May 2010

Colonoscopy needed

The Age has long played fast and loose with the noble colon in its headlines. Today, however, it displayed all its doubts about its use on one page.
First up we had Fake Vietnam vet pretty pathetic: judge.
Underneath this the sub-editors had an each-way bet over a colon’s placement with Brumby: investigate leaks.
And alongside that they capped it all off by indicating their complete confusion with Broadband: lines ‘not ugly’.
The correct use of a colon is to introduce a phrase, comment or self-contained statement related to the words used before the colon. Thus the Brumby headline gets the grammatical tick of approval. This means the first headline should have been reversed to read Judge: fake Vietnam vet pretty pathetic.
As for the third example, the colon leads us into believing that Broadband, like Brumby and the judge, was making a statement; which is simply not the case. It was Senator Conroy who defended broadband’s good looks. The colon was redundant and the headline would have made more sense without it.
Perhaps the Age needs a colonic irrigation.

… and an angel sang

    Angels Over Berlin @ Hamer Hall, May 21

Ute Lemper walked demurely on to the Hamer Hall stage promptly at the scheduled time and did not leave, nor stop performing until two hours later. No interval, no purely rest breaks – simply that incredible voice travelling up and down the octaves in an enthralling interpretation of songs across the genres, across the decades and across the continents. She does not cover the classics; she takes them firmly in hand and makes them her own, adding new meaning and throwing fresh light into the dark corners of works by Brecht, Brel, Piazzola and Hollaender.
Back in Melbourne after a break of seven years, she held the capacity audience from start to finish and had them standing and yelling for more. Her voice is unique: deep, dark and down in the depths one minute and soaring at full pitch into the highest range the next. The pace of her performance was relentless, energy-charged and never put a step wrong. From the wistful opening notes of Falling in Love Again through to the dulcet farewell of Ne Me Quitte Pas she took us on an emotional journey from Berlin to Argentina with detours to Paris and New York, switching in and out of languages and rarely stopping to rest.
We can only hope we don’t have to wait another seven years to see this true diva of song back here in Melbourne.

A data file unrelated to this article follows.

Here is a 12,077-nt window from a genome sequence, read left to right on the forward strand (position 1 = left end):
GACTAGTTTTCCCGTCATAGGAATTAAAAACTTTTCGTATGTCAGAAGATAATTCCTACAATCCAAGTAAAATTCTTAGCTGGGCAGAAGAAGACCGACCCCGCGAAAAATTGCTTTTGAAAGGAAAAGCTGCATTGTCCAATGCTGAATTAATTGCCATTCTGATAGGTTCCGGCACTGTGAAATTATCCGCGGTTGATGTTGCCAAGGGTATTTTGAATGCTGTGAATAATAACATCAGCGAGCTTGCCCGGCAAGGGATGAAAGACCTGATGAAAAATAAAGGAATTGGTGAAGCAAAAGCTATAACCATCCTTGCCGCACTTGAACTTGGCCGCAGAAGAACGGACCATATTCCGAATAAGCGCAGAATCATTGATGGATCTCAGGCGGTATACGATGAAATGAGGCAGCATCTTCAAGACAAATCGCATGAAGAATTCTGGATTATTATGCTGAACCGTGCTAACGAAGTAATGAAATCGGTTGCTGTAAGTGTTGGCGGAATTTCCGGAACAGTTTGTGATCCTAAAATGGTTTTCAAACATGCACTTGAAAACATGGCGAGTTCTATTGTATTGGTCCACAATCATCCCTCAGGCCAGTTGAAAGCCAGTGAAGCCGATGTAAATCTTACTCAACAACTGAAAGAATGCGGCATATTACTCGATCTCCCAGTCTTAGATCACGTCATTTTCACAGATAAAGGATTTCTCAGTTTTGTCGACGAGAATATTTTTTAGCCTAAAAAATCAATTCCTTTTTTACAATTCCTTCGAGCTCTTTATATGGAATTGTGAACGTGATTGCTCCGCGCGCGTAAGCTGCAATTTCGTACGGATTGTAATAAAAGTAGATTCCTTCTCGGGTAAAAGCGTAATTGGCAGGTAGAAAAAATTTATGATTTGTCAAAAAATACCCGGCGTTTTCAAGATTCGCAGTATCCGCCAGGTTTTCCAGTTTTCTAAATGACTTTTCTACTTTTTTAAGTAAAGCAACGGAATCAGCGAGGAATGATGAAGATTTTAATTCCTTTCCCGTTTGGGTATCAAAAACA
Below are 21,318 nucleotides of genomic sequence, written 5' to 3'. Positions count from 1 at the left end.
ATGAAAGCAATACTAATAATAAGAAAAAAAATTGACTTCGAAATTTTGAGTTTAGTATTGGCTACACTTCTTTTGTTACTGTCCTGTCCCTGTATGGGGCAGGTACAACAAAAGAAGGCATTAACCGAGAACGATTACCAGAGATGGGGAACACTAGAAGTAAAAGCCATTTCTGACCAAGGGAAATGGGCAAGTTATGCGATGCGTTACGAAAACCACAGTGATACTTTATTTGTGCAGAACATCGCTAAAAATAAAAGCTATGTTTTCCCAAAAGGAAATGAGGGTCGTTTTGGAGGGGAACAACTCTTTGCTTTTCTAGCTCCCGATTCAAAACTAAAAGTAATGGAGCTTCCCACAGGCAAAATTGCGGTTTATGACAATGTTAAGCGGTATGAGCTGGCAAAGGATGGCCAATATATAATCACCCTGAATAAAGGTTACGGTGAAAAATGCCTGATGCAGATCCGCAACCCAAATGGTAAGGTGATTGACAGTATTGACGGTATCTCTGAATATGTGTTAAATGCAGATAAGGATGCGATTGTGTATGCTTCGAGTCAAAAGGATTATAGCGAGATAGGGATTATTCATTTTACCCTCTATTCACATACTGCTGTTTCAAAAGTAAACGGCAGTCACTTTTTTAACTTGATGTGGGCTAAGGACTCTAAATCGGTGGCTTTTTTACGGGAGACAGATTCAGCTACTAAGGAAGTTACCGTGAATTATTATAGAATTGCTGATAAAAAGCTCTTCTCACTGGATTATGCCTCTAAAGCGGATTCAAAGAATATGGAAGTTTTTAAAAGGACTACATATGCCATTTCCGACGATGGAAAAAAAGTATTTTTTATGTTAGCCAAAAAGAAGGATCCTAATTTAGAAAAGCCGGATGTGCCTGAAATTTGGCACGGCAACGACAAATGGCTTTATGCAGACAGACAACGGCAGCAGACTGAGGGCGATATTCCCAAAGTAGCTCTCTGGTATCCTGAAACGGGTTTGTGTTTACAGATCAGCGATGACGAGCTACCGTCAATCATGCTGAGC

Footy wins again

A standing ovation please for Age columnist Michael Shmith for his column >< highlighting disastrous decisions at the Herald Sun. While Shmith, as commentator, and especially critic, can at times be somewhat too cosy with those he is paid to critique, there is no doubt he is right on the money with this commentary. Events at the Hun are yet one more step on the road to impoverishing this country. Sport, trivia and the mundane rule yet again. We are breeding and encouraging a culture that believes talent consists of feeble voices warbling into amplified devices stuck down one’s throat and that fame and fortune is an instant for the superficial and the mediocre. The true arts, where real talent lies, are being totally sidelined.

Wayward Wyatt

After heaping praise on Wyatt, Garry Disher’s latest crackingly good crime novel, it came as a disappointment find a slew of errors that could only have been caused by sloppy editing. It starts getting into strife on page 190 when crooked cop Rigby casts her eyes “around the kitchen” when the scene is set in her bedroom.
On the same page, Le Page plots his escape from Australia by flying to Fiji “and not leave Suva airport”. That will certainly throw them off the scene as Fiji’s airport is in Nadi.
Meanwhile, on page 194, Wyatt is causing havoc by shooting a former sidekick at a courthouse way out in the ‘burbs. He escapes by “dodging cars and a tram”. Eh? A tram? Out there, way beyond East Burwood and Vermont South? We’d like to see that.
Editing is not just about words and punctuation; it includes continuity and facts. But not in Wyatt, it seems.